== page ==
Meanderings of a Minister


Open Season
August 5, 2010, 9:31 pm
Filed under: Articles

Open Season

If you are a hunter, or you know a hunter, you probably have heard the term “Open Season”.  This is what hunters wait for and look forward to because it is the time when permission is given to hunt and kill whatever the season is open for.  It can be an exciting time and it can be an exhausting time, but it is great because the gloves are off, the safeties are off and it is time to kill something for dinner.

Why would I begin an article talking about killing things in “Open Season”?  Good question.  I guess it is because I had a person bring me a copy of a book from our local library recently.  The book was a new book and was being promoted and highlighted by our library.  The title of the book caught my attention right away.  The book is written by Philip Pullman and is titled, “The Good Man Jesus and the Scoundrel Christ”.  Instantly excited (and not necessarily in a good way), I looked at the cover and found this to be promoted as a fiction book, which it is.  On the back cover, it is purported to have enough truth to be plausible.  When my blood pressure moved more towards the normal range, I perused the stories and pages found within and was deeply offended and even a little angered, although mostly saddened by the open and vicious attacks on the Savior that died for my sins. 

The premise of the book is that Mary and Joseph had twin sons.  One was Jesus (the good son) and the other was Christ (the evil son).  Everything that Jesus did was good.  Anything that was said that was offensive was Christ.  If feelings were hurt, it was Christ.  If people came away feeling better about themselves and their situation, it was Jesus.  In addition, Christ uses a copious amount of profanity and Jesus comes across as a Caesar Milk-Toast, weak-willed permissive person.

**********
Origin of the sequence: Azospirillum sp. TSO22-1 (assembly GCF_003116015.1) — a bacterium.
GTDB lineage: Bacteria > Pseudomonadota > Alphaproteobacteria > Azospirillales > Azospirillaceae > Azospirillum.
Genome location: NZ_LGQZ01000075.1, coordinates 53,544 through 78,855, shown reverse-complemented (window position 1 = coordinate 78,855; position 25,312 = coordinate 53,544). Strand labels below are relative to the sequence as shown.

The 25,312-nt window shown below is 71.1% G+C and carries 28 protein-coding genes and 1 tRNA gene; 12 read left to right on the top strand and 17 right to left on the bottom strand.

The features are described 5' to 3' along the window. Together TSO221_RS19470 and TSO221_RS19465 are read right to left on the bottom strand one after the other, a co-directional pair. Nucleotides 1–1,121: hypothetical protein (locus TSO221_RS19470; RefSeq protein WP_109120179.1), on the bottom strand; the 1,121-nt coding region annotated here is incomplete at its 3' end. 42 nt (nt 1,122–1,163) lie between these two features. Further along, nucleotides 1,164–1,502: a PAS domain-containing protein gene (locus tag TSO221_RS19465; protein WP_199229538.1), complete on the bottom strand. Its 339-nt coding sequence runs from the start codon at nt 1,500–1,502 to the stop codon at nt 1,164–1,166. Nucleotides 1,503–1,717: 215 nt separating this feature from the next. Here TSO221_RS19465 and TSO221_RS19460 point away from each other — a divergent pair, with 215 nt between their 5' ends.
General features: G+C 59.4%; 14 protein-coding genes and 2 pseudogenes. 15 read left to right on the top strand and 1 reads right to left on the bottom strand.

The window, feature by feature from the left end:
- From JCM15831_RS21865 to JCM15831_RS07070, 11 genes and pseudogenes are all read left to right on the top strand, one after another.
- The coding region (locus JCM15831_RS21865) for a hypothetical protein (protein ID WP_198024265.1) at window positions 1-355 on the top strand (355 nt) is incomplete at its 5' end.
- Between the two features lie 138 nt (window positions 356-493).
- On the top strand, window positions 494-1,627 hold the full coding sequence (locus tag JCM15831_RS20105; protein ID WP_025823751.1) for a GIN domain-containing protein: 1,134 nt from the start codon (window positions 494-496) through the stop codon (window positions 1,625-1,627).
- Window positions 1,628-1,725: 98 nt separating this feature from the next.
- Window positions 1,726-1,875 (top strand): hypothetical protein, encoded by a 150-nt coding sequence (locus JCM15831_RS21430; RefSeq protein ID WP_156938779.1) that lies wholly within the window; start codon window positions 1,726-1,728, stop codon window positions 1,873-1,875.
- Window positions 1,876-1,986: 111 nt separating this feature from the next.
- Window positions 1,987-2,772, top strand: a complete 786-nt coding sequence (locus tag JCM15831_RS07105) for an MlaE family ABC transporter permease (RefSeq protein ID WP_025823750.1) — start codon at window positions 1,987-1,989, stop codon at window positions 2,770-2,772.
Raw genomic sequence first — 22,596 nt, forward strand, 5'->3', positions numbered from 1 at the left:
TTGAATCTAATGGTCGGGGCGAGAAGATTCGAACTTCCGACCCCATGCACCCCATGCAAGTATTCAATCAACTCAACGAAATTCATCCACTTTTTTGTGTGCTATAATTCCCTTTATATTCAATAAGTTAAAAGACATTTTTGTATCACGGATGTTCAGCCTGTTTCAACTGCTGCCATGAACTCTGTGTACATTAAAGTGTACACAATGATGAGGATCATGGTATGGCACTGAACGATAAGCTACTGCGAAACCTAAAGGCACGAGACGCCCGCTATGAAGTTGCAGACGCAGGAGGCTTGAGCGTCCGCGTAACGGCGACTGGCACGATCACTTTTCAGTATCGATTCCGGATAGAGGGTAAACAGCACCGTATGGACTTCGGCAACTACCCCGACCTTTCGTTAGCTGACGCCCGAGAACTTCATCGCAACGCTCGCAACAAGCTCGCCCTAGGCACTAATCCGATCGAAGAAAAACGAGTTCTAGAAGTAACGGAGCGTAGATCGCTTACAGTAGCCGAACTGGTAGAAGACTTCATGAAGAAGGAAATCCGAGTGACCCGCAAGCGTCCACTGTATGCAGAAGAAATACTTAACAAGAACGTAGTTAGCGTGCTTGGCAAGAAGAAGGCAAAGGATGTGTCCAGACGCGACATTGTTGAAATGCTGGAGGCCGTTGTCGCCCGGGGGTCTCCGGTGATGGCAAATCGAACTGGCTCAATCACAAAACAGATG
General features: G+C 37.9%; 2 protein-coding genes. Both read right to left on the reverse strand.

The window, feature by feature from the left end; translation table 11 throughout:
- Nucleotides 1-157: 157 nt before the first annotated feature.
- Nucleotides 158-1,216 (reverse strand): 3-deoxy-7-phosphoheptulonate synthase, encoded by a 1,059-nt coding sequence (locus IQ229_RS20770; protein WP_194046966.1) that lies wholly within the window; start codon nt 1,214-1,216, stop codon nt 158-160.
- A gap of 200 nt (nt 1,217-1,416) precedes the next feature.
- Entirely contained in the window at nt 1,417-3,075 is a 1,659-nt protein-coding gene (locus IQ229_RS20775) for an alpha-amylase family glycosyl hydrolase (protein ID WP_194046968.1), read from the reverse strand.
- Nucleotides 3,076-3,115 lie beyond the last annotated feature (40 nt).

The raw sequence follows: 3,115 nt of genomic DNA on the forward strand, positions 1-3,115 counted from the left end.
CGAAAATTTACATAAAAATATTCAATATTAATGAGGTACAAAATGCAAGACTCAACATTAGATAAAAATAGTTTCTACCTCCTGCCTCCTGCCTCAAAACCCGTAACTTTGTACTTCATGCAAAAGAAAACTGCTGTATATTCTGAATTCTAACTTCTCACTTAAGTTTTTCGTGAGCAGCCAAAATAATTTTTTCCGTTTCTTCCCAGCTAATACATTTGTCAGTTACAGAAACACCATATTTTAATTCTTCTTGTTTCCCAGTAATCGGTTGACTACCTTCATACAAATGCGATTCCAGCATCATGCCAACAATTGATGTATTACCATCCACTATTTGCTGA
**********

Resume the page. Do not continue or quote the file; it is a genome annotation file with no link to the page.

I guess what bothers me the most after looking at this book was how much we have created an environment of “Open Season” on Christians and their beliefs while making it sacrosanct to protect others.  For instance, if we were to have a book purporting Mohammed to be a child-molester because he married a nine year old girl, there would be outrage.  If we were to denigrate Buddha, Confucius or even Joseph Smith or Charles Russell, people would be up in arms.  We would be called bigoted, prejudice, insensitive and not politically correct, but when people attack us, we are supposed to remain silent.  There seems to be a double standard here. 

The longer I thought about it, I realized that people will always have a problem with Christianity because they will always have a problem with Christ.  That is why the Jews crucified Him, the Romans persecuted His followers and governments have been trying to do away with the movement known as “The Way” since its inception.  What bothers me is that we have enjoyed a time of freedom from these attacks in the history of our nation and, now, we have to face it.

So what do we do?  Do we run down to the public library and throw a fit?  Do we boycott the library and refuse our patronage?  Do we go on a smear campaign against them until they bow to our will?  Actually, as much as we might like to try some of these things, I think the better option is to pray for those who are responsible for its purchasing and presentation of books.  We should love them and attempt to explain the situation.  We should respectfully express our displeasure and make suggestions of other books that would present the truth.  We should also utilize the other freedoms we are afforded in our country to affect policies of the library, but we should do so with a sweet spirit and not with a vengeful spirit.  We should ensure we are bolstering the usage statistics on wholesome books so that those in authority understand the desire of their customers.

Lastly, we should make sure that we are spreading the truth of Who Jesus is and what He wants for our world so that, when people pick up a book like, “The Good Man Jesus and the Scoundrel Christ”, they recognize it for the overt and vehement attack on the truth of Scripture that it is and the book will not find an audience.

One last note:  I did not check the book out of the library.  A person brought it to me.  I will not be a statistic for its usage.

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